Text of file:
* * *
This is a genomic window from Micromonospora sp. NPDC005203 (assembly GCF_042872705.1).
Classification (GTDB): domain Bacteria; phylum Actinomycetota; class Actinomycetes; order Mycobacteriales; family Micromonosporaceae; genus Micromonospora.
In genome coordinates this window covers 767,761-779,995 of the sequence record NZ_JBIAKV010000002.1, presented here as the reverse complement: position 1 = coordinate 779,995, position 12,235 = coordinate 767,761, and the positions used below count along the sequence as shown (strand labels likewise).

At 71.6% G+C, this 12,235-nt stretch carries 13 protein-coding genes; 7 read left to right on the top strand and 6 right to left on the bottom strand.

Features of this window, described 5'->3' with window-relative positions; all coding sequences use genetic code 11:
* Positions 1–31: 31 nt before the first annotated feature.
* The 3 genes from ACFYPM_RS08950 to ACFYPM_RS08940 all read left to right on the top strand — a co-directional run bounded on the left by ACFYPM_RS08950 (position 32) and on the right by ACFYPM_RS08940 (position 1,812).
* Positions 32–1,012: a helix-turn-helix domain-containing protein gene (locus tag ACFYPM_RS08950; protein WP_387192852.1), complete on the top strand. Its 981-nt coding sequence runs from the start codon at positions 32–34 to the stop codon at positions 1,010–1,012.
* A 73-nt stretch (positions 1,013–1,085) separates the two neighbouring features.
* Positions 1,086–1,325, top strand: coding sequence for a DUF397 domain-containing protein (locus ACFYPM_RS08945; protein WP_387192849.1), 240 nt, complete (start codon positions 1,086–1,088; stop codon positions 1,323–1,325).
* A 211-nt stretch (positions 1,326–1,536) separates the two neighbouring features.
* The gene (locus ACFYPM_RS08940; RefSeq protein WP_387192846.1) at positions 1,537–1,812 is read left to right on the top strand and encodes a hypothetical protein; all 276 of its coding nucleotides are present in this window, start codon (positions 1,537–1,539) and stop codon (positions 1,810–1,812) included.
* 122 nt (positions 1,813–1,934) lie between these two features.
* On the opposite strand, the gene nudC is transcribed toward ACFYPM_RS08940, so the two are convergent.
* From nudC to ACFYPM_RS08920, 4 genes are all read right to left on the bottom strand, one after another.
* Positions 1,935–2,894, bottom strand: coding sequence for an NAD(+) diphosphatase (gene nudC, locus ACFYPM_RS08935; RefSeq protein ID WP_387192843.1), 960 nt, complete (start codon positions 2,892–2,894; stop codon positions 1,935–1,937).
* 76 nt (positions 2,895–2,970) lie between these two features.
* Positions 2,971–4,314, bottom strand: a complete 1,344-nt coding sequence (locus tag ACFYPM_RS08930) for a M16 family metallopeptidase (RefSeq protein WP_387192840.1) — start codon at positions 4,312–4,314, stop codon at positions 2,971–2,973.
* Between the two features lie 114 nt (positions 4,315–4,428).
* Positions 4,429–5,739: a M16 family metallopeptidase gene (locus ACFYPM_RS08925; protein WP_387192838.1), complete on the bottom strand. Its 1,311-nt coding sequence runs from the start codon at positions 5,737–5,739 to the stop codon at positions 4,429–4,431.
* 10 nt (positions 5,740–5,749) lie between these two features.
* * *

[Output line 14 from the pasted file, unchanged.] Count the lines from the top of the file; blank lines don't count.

* On the opposite strand, the gene nudC is transcribed toward ACFYPM_RS08940, so the two are convergent.